- Don't interrupt if your child is talking to himself/herself. Even if what your child is saying doesn't make sense to you, don't interfere. Your child is simply thinking aloud while trying to figure things out.
- Don't consider television a substitute for interaction. Only a live person can provide the social interaction and feedback that toddlers need to learn language.
Is there anything else that I can do to help language and brain development?
Most of what happens occurs automatically. But you can help to nurture your toddler in two ways.
First of all, spend time talking, listening, and helping your toddler discover the world. You are your child's best teacher.
Secondly, provide an appropriate diet for your child. Experts have found that brain development is sensitive to a child's nutrition. Your child's brain is still growing during this year. It will reach about 80% of its adult size by the child's third birthday.
What nutrients help brain development?
To help support brain development, your toddler's diet should include:
- Adequate calories and protein. Your toddler's brain depends on calories and, in particular, protein, to grow. Remember, your child's brain is still growing—from 25% of its adult size at birth to 80% of its adult size at age 3 years. Inadequate brain growth can lead to slower language development.
- Iron. Iron is essential for maintaining enough oxygen-carrying red blood cells. These red blood cells are necessary to fuel brain growth.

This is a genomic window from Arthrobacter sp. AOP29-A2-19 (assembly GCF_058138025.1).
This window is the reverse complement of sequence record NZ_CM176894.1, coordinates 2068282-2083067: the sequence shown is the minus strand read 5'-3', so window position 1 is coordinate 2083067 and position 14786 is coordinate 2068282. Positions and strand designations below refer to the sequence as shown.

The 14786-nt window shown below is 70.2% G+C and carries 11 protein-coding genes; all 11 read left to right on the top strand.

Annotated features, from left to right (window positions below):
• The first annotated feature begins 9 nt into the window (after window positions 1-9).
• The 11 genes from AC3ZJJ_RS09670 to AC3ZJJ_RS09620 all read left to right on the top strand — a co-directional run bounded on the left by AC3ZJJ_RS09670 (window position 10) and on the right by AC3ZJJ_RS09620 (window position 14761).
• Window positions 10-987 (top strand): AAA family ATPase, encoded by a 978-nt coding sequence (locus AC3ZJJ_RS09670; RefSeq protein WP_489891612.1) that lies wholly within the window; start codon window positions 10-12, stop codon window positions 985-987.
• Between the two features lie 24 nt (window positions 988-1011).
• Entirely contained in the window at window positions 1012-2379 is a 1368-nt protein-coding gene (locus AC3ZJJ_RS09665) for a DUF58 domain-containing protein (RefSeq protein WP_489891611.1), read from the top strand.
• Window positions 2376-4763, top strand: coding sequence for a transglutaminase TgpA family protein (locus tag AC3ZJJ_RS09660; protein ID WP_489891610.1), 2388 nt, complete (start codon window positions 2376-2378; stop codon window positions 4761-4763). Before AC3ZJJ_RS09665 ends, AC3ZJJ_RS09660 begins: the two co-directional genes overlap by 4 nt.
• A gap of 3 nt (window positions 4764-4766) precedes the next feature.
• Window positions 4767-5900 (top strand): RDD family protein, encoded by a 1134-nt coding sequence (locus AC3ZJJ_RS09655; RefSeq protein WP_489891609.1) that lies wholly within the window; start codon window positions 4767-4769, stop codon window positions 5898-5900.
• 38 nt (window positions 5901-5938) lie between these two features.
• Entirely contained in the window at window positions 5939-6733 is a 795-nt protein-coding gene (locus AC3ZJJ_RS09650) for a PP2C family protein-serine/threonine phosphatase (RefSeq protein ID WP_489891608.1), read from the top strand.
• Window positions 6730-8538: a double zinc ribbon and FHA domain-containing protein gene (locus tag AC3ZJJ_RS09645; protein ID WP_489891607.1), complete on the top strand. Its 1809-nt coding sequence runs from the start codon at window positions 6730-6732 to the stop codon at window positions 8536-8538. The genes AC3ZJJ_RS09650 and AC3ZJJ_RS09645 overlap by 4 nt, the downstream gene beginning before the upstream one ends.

- Zinc. Certain brain cells contain a high concentration of zinc. Zinc also plays a role when the brain's axons—the long "wires" that connect brain cells—are coated with myelin, a dense fatty substance. Myelin helps protect the brain's nerve fibers and helps the axons send messages more quickly.
- DHA. Docosahexaenoic acid (DHA) is a major component of the lipids—or fats—found in the brain's cerebral cortex.
What foods contain the nutrients that help brain development?
The ideal protein is a complete protein, which contains all of the essential amino acids in the right proportions. Animal foods, such as milk, meat, and fish are complete proteins.
Iron-rich foods include lean red meats, turkey, eggs, lamb, fish, and seafood. Iron is also found in beans, broccoli, spinach, and dried fruit.
Zinc is found in meat, fish, poultry, and dairy products, as well as whole grains, dried beans, and whole nuts.
Seafood and liver are good sources of DHA.
Related Topics: 2-Year-Old: Think & Learn
Why does my 2-year-old ask "why" about everything?
When your toddler asks you "why," he or she is expressing a child's natural curiosity. Toddlers quickly learn that asking "why" provides them with information about a world that they are trying desperately to understand.
While you may sometimes be tired of explaining every little thing by the end of the day, remember that responding to your toddler's curiosity will keep him or her motivated to explore and learn.